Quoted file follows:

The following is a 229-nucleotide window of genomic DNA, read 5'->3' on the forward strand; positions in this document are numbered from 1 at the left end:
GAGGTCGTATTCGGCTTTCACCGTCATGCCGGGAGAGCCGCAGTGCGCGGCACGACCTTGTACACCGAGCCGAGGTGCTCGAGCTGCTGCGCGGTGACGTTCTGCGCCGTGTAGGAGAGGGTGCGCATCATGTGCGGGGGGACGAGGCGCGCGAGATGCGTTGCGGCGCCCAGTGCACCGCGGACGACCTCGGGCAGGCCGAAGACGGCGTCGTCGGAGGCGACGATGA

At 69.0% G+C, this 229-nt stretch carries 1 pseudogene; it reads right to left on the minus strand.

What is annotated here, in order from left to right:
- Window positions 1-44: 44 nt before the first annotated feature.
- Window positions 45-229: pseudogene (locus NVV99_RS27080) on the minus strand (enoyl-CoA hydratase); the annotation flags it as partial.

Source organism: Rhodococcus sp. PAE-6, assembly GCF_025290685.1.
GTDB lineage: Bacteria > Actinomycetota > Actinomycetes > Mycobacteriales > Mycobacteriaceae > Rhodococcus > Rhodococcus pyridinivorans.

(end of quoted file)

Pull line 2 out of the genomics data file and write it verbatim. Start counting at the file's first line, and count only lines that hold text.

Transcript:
GAGGTCGTATTCGGCTTTCACCGTCATGCCGGGAGAGCCGCAGTGCGCGGCACGACCTTGTACACCGAGCCGAGGTGCTCGAGCTGCTGCGCGGTGACGTTCTGCGCCGTGTAGGAGAGGGTGCGCATCATGTGCGGGGGGACGAGGCGCGCGAGATGCGTTGCGGCGCCCAGTGCACCGCGGACGACCTCGGGCAGGCCGAAGACGGCGTCGTCGGAGGCGACGATGA